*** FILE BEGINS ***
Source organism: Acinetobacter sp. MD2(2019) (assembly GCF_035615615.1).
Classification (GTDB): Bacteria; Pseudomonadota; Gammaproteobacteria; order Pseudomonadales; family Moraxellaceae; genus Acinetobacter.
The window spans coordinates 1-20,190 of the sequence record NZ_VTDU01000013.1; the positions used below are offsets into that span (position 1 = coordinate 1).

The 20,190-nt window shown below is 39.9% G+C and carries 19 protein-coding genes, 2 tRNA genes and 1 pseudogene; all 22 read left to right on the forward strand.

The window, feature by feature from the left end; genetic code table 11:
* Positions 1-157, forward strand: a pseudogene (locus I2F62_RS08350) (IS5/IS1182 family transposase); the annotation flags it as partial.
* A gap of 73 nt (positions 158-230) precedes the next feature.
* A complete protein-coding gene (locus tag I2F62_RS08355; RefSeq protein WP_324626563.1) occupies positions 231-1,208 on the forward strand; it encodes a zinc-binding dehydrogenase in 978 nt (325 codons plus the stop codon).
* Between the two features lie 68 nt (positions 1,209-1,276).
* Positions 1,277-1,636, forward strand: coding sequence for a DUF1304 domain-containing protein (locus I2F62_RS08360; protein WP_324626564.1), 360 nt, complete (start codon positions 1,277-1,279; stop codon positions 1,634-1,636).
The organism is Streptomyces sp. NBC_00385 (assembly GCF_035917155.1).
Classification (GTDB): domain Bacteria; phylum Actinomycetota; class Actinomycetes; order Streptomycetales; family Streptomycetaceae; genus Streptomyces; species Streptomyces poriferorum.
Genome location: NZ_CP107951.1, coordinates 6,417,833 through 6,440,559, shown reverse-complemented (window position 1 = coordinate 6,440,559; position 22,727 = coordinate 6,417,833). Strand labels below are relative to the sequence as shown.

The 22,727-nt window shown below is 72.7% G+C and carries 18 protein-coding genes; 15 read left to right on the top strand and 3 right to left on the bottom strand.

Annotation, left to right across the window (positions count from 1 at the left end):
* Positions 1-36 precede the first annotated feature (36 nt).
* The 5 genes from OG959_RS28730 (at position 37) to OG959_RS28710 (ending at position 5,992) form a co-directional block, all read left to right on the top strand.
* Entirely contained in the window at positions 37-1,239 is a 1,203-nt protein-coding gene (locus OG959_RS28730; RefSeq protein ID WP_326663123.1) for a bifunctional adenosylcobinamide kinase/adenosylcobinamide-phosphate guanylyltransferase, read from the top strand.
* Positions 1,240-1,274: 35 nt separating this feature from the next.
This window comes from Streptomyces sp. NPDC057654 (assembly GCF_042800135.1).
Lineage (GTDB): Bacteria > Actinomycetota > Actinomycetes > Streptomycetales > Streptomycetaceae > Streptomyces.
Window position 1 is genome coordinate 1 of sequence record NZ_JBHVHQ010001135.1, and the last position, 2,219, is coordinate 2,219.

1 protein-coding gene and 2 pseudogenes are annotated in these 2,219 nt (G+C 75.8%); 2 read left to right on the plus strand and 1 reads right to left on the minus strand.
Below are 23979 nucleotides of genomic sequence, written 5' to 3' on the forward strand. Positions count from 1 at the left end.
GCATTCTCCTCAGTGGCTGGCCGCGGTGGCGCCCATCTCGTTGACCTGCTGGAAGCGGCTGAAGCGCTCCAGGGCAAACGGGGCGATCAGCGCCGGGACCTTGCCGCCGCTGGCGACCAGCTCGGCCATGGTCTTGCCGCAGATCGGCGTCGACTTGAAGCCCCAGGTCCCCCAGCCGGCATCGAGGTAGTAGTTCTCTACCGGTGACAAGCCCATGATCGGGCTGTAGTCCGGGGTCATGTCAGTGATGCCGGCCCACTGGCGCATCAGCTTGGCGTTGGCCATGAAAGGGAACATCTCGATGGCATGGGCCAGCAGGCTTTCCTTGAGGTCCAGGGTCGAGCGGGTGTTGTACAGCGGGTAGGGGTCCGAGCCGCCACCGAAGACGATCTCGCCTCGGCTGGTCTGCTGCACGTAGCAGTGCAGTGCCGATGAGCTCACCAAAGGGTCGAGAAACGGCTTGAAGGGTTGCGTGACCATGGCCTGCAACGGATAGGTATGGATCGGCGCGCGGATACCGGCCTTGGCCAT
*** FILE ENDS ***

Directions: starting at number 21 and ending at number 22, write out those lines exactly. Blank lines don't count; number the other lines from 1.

Lineage (GTDB): Bacteria > Actinomycetota > Actinomycetes > Streptomycetales > Streptomycetaceae > Streptomyces.
Window position 1 is genome coordinate 1 of sequence record NZ_JBHVHQ010001135.1, and the last position, 2,219, is coordinate 2,219.